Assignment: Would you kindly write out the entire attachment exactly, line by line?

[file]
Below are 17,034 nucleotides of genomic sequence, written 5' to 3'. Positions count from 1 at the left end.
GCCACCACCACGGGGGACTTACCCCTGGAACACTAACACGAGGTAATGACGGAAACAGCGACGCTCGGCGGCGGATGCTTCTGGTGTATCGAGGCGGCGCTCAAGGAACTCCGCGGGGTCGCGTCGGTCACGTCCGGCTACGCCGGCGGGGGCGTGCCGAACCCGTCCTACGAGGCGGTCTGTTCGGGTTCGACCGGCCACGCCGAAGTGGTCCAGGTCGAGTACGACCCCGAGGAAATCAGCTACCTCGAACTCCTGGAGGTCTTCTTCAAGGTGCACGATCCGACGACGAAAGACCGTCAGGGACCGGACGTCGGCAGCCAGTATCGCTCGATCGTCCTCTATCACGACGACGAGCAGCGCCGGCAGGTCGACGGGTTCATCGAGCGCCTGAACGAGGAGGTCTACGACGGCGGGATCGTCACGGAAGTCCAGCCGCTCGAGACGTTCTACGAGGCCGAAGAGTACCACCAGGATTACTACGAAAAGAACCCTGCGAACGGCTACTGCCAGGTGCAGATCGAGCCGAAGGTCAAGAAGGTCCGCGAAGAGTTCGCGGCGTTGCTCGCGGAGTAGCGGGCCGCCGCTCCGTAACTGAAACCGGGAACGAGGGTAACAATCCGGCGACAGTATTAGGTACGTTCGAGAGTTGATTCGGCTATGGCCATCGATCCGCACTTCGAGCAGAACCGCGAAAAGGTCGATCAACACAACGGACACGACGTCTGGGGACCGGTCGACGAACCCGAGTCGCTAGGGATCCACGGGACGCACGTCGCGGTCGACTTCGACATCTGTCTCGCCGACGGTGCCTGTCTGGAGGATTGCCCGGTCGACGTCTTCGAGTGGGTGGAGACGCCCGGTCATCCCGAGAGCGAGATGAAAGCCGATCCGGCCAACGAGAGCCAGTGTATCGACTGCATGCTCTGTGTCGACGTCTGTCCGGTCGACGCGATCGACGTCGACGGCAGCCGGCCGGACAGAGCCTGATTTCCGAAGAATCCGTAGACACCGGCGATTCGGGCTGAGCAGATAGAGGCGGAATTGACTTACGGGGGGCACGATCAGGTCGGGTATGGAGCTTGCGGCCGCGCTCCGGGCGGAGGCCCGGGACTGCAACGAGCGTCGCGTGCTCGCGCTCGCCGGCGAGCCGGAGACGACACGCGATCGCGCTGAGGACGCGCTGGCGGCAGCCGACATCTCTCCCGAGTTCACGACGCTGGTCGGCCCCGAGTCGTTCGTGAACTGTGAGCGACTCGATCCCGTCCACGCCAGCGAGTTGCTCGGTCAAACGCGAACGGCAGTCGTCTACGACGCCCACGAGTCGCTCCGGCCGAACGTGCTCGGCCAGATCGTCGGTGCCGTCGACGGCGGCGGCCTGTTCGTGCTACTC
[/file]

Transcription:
Below are 17,034 nucleotides of genomic sequence, written 5' to 3'. Positions count from 1 at the left end.
GCCACCACCACGGGGGACTTACCCCTGGAACACTAACACGAGGTAATGACGGAAACAGCGACGCTCGGCGGCGGATGCTTCTGGTGTATCGAGGCGGCGCTCAAGGAACTCCGCGGGGTCGCGTCGGTCACGTCCGGCTACGCCGGCGGGGGCGTGCCGAACCCGTCCTACGAGGCGGTCTGTTCGGGTTCGACCGGCCACGCCGAAGTGGTCCAGGTCGAGTACGACCCCGAGGAAATCAGCTACCTCGAACTCCTGGAGGTCTTCTTCAAGGTGCACGATCCGACGACGAAAGACCGTCAGGGACCGGACGTCGGCAGCCAGTATCGCTCGATCGTCCTCTATCACGACGACGAGCAGCGCCGGCAGGTCGACGGGTTCATCGAGCGCCTGAACGAGGAGGTCTACGACGGCGGGATCGTCACGGAAGTCCAGCCGCTCGAGACGTTCTACGAGGCCGAAGAGTACCACCAGGATTACTACGAAAAGAACCCTGCGAACGGCTACTGCCAGGTGCAGATCGAGCCGAAGGTCAAGAAGGTCCGCGAAGAGTTCGCGGCGTTGCTCGCGGAGTAGCGGGCCGCCGCTCCGTAACTGAAACCGGGAACGAGGGTAACAATCCGGCGACAGTATTAGGTACGTTCGAGAGTTGATTCGGCTATGGCCATCGATCCGCACTTCGAGCAGAACCGCGAAAAGGTCGATCAACACAACGGACACGACGTCTGGGGACCGGTCGACGAACCCGAGTCGCTAGGGATCCACGGGACGCACGTCGCGGTCGACTTCGACATCTGTCTCGCCGACGGTGCCTGTCTGGAGGATTGCCCGGTCGACGTCTTCGAGTGGGTGGAGACGCCCGGTCATCCCGAGAGCGAGATGAAAGCCGATCCGGCCAACGAGAGCCAGTGTATCGACTGCATGCTCTGTGTCGACGTCTGTCCGGTCGACGCGATCGACGTCGACGGCAGCCGGCCGGACAGAGCCTGATTTCCGAAGAATCCGTAGACACCGGCGATTCGGGCTGAGCAGATAGAGGCGGAATTGACTTACGGGGGGCACGATCAGGTCGGGTATGGAGCTTGCGGCCGCGCTCCGGGCGGAGGCCCGGGACTGCAACGAGCGTCGCGTGCTCGCGCTCGCCGGCGAGCCGGAGACGACACGCGATCGCGCTGAGGACGCGCTGGCGGCAGCCGACATCTCTCCCGAGTTCACGACGCTGGTCGGCCCCGAGTCGTTCGTGAACTGTGAGCGACTCGATCCCGTCCACGCCAGCGAGTTGCTCGGTCAAACGCGAACGGCAGTCGTCTACGACGCCCACGAGTCGCTCCGGCCGAACGTGCTCGGCCAGATCGTCGGTGCCGTCGACGGCGGCGGCCTGTTCGTGCTACTC